Pedestrian-friendlier: This computerized rendering shows a bike lane Ridgeland and Madison looking east.Village of Oak Park

Grandiose plans for Madison Street in Oak Park could come with a price tag of as much as $17.3 million, village officials revealed on Monday.

Oak Park has been talking for months about the possibility of shrinking the car-dominated stretch from four lanes down to three. The move would allow the village to add bike lanes in either direction, along with safer crosswalks for pedestrians heading north and south.

Village hall brought up the idea of putting Madison Street on a “road diet” about a year ago, but Monday was the first time that the plan included a cost. That could range anywhere from $6.9 million for a simple version that just spruces up the parkways and sidewalks, to $17.3 million that would include colored bike lanes between Lombard and Home.

Madison is far too geared toward cars, and Oak Park needs to reconfigure the roadway to change that mindset and make it safer for cyclists and pedestrians, said Josephine Bellalta, a consultant with the firm that designed the plan, Altamanu.

“Looking at Madison, it felt like a street that was for cars,” she said. “So we’re trying to understand that streets, perhaps, have more complex uses.”

Madison is the widest street that’s completely within the village, but doesn’t have near the traffic volumes of North Avenue or Harlem. Bellalta said many motorists are just zipping through Oak Park looking to head elsewhere, and the village should think about slowing them down so they get a closer look at local businesses.

Ron Burke — an Oak Park resident and head of the Active Transportation Alliance —told trustees that it’s a risky venture trying to cross Madison. He avoids the stretch where possible, instead doing his shopping in Forest Park.

“Right now, it really is so car-centric,” he said. “It’s just a big pike for moving cars, and it does it well, but, I would argue, with some serious downsides.”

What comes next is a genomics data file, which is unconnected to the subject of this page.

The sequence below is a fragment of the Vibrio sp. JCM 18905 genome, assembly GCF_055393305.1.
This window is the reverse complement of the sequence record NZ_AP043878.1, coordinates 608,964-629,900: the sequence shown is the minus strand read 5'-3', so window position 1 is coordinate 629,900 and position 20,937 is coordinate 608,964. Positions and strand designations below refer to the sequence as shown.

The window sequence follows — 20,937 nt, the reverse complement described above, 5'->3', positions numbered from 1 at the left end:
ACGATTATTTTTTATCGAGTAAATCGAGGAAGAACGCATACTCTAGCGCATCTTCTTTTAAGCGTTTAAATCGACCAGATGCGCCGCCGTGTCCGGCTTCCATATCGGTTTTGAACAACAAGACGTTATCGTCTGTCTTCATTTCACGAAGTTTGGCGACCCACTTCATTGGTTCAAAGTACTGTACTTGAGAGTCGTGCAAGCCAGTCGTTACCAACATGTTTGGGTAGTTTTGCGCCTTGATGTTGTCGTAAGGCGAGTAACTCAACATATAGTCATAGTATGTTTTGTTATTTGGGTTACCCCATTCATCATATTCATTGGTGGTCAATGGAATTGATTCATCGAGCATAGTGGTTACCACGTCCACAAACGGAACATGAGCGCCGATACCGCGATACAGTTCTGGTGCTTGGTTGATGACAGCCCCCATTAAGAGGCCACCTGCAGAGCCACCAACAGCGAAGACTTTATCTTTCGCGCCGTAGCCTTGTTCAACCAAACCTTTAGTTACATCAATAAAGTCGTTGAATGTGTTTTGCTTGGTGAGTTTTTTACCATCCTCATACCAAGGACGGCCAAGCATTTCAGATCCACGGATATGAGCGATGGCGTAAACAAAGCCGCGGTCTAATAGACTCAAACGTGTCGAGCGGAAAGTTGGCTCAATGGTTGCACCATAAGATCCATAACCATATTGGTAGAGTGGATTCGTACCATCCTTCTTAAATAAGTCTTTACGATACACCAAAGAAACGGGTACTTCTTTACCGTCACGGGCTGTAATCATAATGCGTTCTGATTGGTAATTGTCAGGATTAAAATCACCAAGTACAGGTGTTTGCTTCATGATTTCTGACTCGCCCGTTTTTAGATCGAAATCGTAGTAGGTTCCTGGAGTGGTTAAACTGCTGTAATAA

On the other side, Oak Parker Susan Fleming said she takes Madison east every day to get to her job in Little Village. The street already seems backed up because of fast food drive-thrus, and it never forces her to stop and shop.

“You need to teach your kids how to cross the street. I don’t think we can take all the danger out of life if we live in the city,” she said. “Traffic is a reality unless you’re going to stay in Oak Park.”

At the board table, Trustee Ray Johnson said he’s struggling with why Oak Park needs to pursue the project, and how it would ever pay for it. He wondered if the village could explore a much simpler reinvention of the road, focusing on “hot spots” where it’s hard to cross.

“I’m still struggling with that question of not just how, but why, and whether this is the best way to reinvigorate Madison,” Johnson said.

Oak Park has about $7.7 million remaining in the Madison Street tax increment financing district, a pool of money set aside from property taxes for local development on Madison. Oak Park officials say the money needs to be allocated by the end of this year. The village is budgeting some $9.3 million for the street project in 2012, and may need to take on debt if it pursues the pricier versions of the plan.

Trustees asked for further information on the proposal, and plan to meet again Dec. 5 to decide whether to move forward.

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